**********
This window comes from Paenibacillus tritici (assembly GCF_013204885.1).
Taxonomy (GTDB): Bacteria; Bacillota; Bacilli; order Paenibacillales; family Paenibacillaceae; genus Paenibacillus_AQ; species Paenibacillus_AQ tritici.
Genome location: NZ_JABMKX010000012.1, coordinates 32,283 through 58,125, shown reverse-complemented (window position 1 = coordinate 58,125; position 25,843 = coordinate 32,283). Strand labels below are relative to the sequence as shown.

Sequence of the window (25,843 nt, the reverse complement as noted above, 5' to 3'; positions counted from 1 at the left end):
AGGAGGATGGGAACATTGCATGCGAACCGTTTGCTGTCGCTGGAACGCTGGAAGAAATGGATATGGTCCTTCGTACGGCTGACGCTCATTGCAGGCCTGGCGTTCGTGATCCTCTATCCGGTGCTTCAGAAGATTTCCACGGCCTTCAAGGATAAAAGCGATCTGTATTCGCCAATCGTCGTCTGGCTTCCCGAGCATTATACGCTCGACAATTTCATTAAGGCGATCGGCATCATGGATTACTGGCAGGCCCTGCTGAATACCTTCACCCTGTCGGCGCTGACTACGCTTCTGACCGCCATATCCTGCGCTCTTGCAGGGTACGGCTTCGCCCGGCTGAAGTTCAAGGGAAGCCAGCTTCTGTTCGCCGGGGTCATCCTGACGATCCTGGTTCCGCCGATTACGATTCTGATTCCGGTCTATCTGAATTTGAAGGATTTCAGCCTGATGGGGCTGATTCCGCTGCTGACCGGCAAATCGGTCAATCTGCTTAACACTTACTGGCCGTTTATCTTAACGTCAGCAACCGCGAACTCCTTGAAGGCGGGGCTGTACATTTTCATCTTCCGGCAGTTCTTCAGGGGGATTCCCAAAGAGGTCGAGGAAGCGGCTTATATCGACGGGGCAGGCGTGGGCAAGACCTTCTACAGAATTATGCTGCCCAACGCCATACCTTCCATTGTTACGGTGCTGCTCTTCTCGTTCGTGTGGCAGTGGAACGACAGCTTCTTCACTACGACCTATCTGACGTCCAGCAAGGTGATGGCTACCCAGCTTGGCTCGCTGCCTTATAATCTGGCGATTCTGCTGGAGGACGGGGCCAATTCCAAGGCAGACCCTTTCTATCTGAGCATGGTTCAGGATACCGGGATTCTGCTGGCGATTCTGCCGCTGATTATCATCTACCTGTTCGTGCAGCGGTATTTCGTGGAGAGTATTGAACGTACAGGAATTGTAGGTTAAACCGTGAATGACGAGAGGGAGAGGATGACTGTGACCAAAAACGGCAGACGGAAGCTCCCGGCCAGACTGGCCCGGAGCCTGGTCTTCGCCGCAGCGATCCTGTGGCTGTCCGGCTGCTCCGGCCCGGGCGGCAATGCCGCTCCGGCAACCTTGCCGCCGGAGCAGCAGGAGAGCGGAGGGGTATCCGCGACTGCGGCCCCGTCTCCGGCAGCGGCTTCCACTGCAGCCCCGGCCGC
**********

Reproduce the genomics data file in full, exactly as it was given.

This window comes from Paenibacillus tritici (assembly GCF_013204885.1).
Taxonomy (GTDB): Bacteria; Bacillota; Bacilli; order Paenibacillales; family Paenibacillaceae; genus Paenibacillus_AQ; species Paenibacillus_AQ tritici.
Genome location: NZ_JABMKX010000012.1, coordinates 32,283 through 58,125, shown reverse-complemented (window position 1 = coordinate 58,125; position 25,843 = coordinate 32,283). Strand labels below are relative to the sequence as shown.

Sequence of the window (25,843 nt, the reverse complement as noted above, 5' to 3'; positions counted from 1 at the left end):
AGGAGGATGGGAACATTGCATGCGAACCGTTTGCTGTCGCTGGAACGCTGGAAGAAATGGATATGGTCCTTCGTACGGCTGACGCTCATTGCAGGCCTGGCGTTCGTGATCCTCTATCCGGTGCTTCAGAAGATTTCCACGGCCTTCAAGGATAAAAGCGATCTGTATTCGCCAATCGTCGTCTGGCTTCCCGAGCATTATACGCTCGACAATTTCATTAAGGCGATCGGCATCATGGATTACTGGCAGGCCCTGCTGAATACCTTCACCCTGTCGGCGCTGACTACGCTTCTGACCGCCATATCCTGCGCTCTTGCAGGGTACGGCTTCGCCCGGCTGAAGTTCAAGGGAAGCCAGCTTCTGTTCGCCGGGGTCATCCTGACGATCCTGGTTCCGCCGATTACGATTCTGATTCCGGTCTATCTGAATTTGAAGGATTTCAGCCTGATGGGGCTGATTCCGCTGCTGACCGGCAAATCGGTCAATCTGCTTAACACTTACTGGCCGTTTATCTTAACGTCAGCAACCGCGAACTCCTTGAAGGCGGGGCTGTACATTTTCATCTTCCGGCAGTTCTTCAGGGGGATTCCCAAAGAGGTCGAGGAAGCGGCTTATATCGACGGGGCAGGCGTGGGCAAGACCTTCTACAGAATTATGCTGCCCAACGCCATACCTTCCATTGTTACGGTGCTGCTCTTCTCGTTCGTGTGGCAGTGGAACGACAGCTTCTTCACTACGACCTATCTGACGTCCAGCAAGGTGATGGCTACCCAGCTTGGCTCGCTGCCTTATAATCTGGCGATTCTGCTGGAGGACGGGGCCAATTCCAAGGCAGACCCTTTCTATCTGAGCATGGTTCAGGATACCGGGATTCTGCTGGCGATTCTGCCGCTGATTATCATCTACCTGTTCGTGCAGCGGTATTTCGTGGAGAGTATTGAACGTACAGGAATTGTAGGTTAAACCGTGAATGACGAGAGGGAGAGGATGACTGTGACCAAAAACGGCAGACGGAAGCTCCCGGCCAGACTGGCCCGGAGCCTGGTCTTCGCCGCAGCGATCCTGTGGCTGTCCGGCTGCTCCGGCCCGGGCGGCAATGCCGCTCCGGCAACCTTGCCGCCGGAGCAGCAGGAGAGCGGAGGGGTATCCGCGACTGCGGCCCCGTCTCCGGCAGCGGCTTCCACTGCAGCCCCGGCCGC